رابطه پنج عامل بزرگ برای داده های زیستی و جنبه های خود
|کد مقاله||سال انتشار||مقاله انگلیسی||ترجمه فارسی||تعداد کلمات|
|34166||2000||19 صفحه PDF||سفارش دهید||8333 کلمه|
Publisher : Elsevier - Science Direct (الزویر - ساینس دایرکت)
Journal : Personality and Individual Differences, Volume 28, Issue 6, 1 June 2000, Pages 1017–1035
Two studies examined McCrae and Costa’s system model of personality. Their model suggests the Big Five should have relatively strong associations with life history (measured in Study 1 by Biodata) and with Self-Concept (measured in Study 2 by various Self questionnaires). Study 1—210 participants (143 females) completed Bipolar Big Five Markers and a Biodata inventory. Factor Analyses confirmed the Big Five and revealed seven viable Biodata factors. Multiple regression revealed that most Biodata factors were predicted well by 2 or more Big Five traits. Study 2—199 participants (125 females) completed Bipolar Big Five Markers and an omnibus Self inventory consisting of six previously developed scales. Factor Analyses confirmed the Big Five and revealed eight viable Self factors. Multiple regression revealed that the Self factors were also predicted fairly well by two or more Big Five traits. Both studies found relatively strong associations between the Big Five and the Biodata and Self factors, which lends support to McCrae and Costa’s system model of personality. A consistent pattern of both a primary and secondary trait as joint predictors of Biodata and Self factors suggests that these areas are systematically influenced by multiple traits rather than only single traits.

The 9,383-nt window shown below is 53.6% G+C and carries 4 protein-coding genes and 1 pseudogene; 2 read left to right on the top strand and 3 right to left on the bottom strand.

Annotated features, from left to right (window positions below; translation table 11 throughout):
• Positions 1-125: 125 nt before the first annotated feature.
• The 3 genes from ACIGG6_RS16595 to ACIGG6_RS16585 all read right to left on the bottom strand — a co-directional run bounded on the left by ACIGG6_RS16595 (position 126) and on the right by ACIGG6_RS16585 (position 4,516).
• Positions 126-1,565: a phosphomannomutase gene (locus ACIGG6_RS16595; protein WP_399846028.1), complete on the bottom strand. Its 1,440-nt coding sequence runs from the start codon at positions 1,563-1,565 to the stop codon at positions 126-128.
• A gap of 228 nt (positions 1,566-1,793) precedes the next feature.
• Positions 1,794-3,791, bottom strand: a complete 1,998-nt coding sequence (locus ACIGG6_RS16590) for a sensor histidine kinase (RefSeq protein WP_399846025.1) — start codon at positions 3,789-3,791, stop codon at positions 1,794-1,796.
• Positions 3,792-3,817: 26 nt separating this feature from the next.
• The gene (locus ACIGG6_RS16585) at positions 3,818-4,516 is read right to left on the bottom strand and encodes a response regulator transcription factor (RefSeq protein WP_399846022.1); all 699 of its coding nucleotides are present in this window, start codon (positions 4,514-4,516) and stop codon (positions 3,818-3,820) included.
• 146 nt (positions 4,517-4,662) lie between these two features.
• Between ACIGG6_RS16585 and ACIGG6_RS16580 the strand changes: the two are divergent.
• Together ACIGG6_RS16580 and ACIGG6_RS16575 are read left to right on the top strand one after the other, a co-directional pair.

McCrae and Costa (1996) have suggested a meta-theoretical framework for organizing many of the recurring issues that any theory of personality must face. Their framework consists of six major elements: Basic Tendencies, Characteristic Adaptations, Self-Concept, Objective Biography, External Influences, and Dynamic Processes. The first five elements refer to domains of variables which personality theories should address. The last element, Dynamic Processes, specifies the nature and types of interactions between these variables. Basic Tendencies are inherent dispositions and abilities of individuals. External Influences are the ‘psychological environment’ which an individual interacts with. Characteristic Adaptations are concrete manifestations of an individual’s Basic Tendencies produced by the interaction of Basic Tendencies and External Influences. Self-Concept is a special subcategory of Characteristic Adaptations which consists of knowledge, views and evaluations of the Self. Objective Biography consists of all the behavior in which people engage, the life course that people experience, and the life structure they build during their lives. In their framework McCrae and Costa tentatively identify ‘personality’ with Basic Tendencies and the Dynamic Processes by which they affect other elements. Personality traits are one important component of Basic Tendencies. Many traits can be accounted for by five major factors. These five factors are the traits Extraversion, Neuroticism, Conscientiousness, Agreeableness, and Factor V. Good arguments have been made for distinguishing the ‘Big Five’, which is derived from the lexical hypothesis, from the ‘Five Factor Model’ which is derived from phrase based questionnaires. The most important distinction between these two potentially different versions of ‘the five factors’ involves the nature of Factor V, which is characterized as Intellect by the Big Five, and as Openness to Experience by the Five Factor Model. There is not enough research to draw any strong conclusions about the differential validity of these two conceptualizations at this time. However, across a variety of tests and scales, whether rated by individuals or observers, whether the scale is lexical or phrase based, a researcher can usually find a five factor solution that generally resembles other five factor solutions. This five factor system has been remarkably successful in assimilating a wide variety of personality tests and scales (Costa and McCrae, 1992 and McCrae, 1989). Many personality scales in previously proposed trait systems have been ‘located’ as a subdimension, combination of, or parallel to one of these five factors. One major conclusion from this body of research is that five factors serve as an adequate, although perhaps not a complete, taxonomy of traits. McCrae and Costa’s meta-theoretical framework suggests that one important task is to determine how basic tendencies, such as traits, are associated with the other elements of their framework. Two exploratory studies were conducted to examine the relation of the five factors (simply called the Big Five hereafter) to Self-Concept and Objective Biography. These domains were approximated by using self-report inventories which focus on past events and self-evaluations. Biographical data, commonly called Biodata, was selected as a criteria representative of Objective Biography. Various measures of the Self and Identity were selected as a criteria representative of Self-Concept. The general research question pursued in these two studies is the extent to which factors derived from questionnaires measuring Biodata and the Self are associated with the Big Five. 1.1. Biodata Assessing a person’s life history may be done in many ways, such as interviews, background investigations or questionnaires. Among industrial and organizational psychologists the most common form of Biodata assessment has been self-report inventories. Typically an individual is asked to recall and report specific behaviors and experiences during situations occurring earlier in their lives (Nickels, 1994). Common domains assessed for Biodata include interests and attitudes, drug use, educational achievement and involvement, criminal history, organizational membership, parental relationships and family experiences, recreational pursuits, and the all-too-familiar credit history. Applied psychologists have found that Biodata is an effective predictor for a variety of criteria (Owens, 1983 and Owens and Schoenfelt, 1979). The use of Biodata inventories tends to be closely dependent on particular predictive tasks. Standardized inventories are rarely available and most investigators construct their own items. Furthermore, empirical selection is almost always used to develop custom scales for prediction. However, factor analyses has shown recurrent factors emerging from Biodata inventories. The Mumford and Owens (1987) review found 26 recurrent factors in a review of 21 studies which factor analyzed Biodata inventories. Mumford, Snell and Reiter-Palmon (1994) have suggested that many of these Biodata factors resemble personality traits. In a personnel selection study Kilcullen, White, Mumford and Mack (1995) concluded that Biodata scales derived from factor analysis resemble personality traits and that Biodata may be more subtle and have lower social desirability contamination than personality tests because it asks about more concrete past behavior and life events. Cozier and Comrey (cited in the Comrey Personality Scales Handbook, Comrey (1994)) and Comrey and Backer (1970) used objective biographical inventories to examine the construct validity of the Comrey Personality Scales. They found many correlates between the Comrey Personality Scales and past life experiences. However, these studies did not factor analyze the Biodata items and only presented correlations between specific items and specific Personality Scales rather than attempting to predict Biodata items (or factors) from all the Comrey Personality Scales. Tenopyr (1994) presented a number of hypotheses about the relation between Biodata and the Big Five, but did not test them empirically. Based on her suggestions and the factors reviewed in Mumford and Owens (1987) it is hypothesized that Openness should be associated with Biodata factors such as Creativity, Intellectual and Cultural Pursuits; Conscientiousness with Biodata factors such as Academic Achievement, Achievement Motivation, Financial and Work Habits; Extraversion with Biodata factors such as Social Activities and Leadership; Agreeableness with Biodata factors such as Tolerance, Aggression and Social Activism; and Neuroticism with Biodata factors such as Psychological Adjustment and Well-Being. 1.2. The Self The Self is one of the canonical constructs of Personality addressed by almost every ‘grand theory’ of personality. In an informal survey of 22 research-topic based Personality textbooks, I found that nine of them devoted an entire chapter to the Self; only personality assessment and motivation were equally frequent topics. Hampson (1988) has suggested that the Self is an important perspective on personality because it is concerned with the theories people have about their own personalities. This perspective approaches personality from the ‘inside’ in that it seeks to understand how people construe and understand themselves. The Self seems to represent personality from the standpoint of the actor while the Big Five seems to represent personality from the standpoint of the observer. McAdams (1992) has characterized the Big Five as the ‘psychology of the stranger’, in that it is a description of personality from the observers point of view. This is consistent with one of the fundamental premises of the lexical hypothesis, namely that trait terms become encoded in languages in order to provide short hand notations for important individual differences. It seems unlikely that actor and observer perspectives are mutually exclusive. Bromley, 1977a and Bromley, 1977b) has argued that self-description and other description is the same because our descriptions of both are based on a shared framework of commonsense ideas about human nature expressed in the ordinary language of everyday life. Bromley seems to imply that the primary difference between self and other description lies in that when we are describing others we tend to be evaluative, whereas when we describe ourselves we tend to be explanatory. For example, in giving a self-description most of our statements will deal with psychological processes such as motives and attitudes, while descriptions of others may rely on trait terms which tend to be much more evaluative in terms of social desirability. To the extent that Bromely’s hypothesis that we use a single language to describe both ourselves and others is true, then trait term self-description should be associated with an individual’s Self-Concept. There have been a vast number of scales developed to assess different aspects of the Self. Given the multitude of scales to choose from the primary selection criteria was an informal assessment of the frequency with which a construct appeared to be used in personality research. The questionnaires selected for this study included Self-Concept, Self-Efficacy, Self-Monitoring, Self-Consciousness, and Identity (awareness and importance of aspects of the Self respectively). Additionally, a more recent area of investigation has concerned the role which Material Possessions play in people’s Self-Concept (Csikszentmihalyi and Rochberg-Halton, 1981 and Dittmar, 1990). Dittmar’s items were selected as representative of this aspect of the Self. One of Wylie’s (1974) primary conclusions in her review of scales assessing the Self was that most scales required substantial improvement. When possible, the extent to which a particular scale was developed using standard psychometric procedures was used to choose between scales of the same construct. A number of exploratory hypotheses suggest links between Self-Concept and the Big Five. The classic Jungian interpretation of Extraversion versus Introversion as an orientation toward the ‘outer’ or ‘inner’ world would predict that Personal Identity is associated with Introversion while Social Identity is associated with Extraversion. Self-Monitoring should be related to both Extraversion (the ability to modify Self-presentation) and Agreeableness (sensitivity to others). Based on the long standing association of Extroversion with Positive Affect and Neuroticism with Negative Affect, it is probable that both should be associated with Self-Concept since it is primarily an affective evaluation of the Self. It also seems likely that Self-Consciousness is associated with Neuroticism.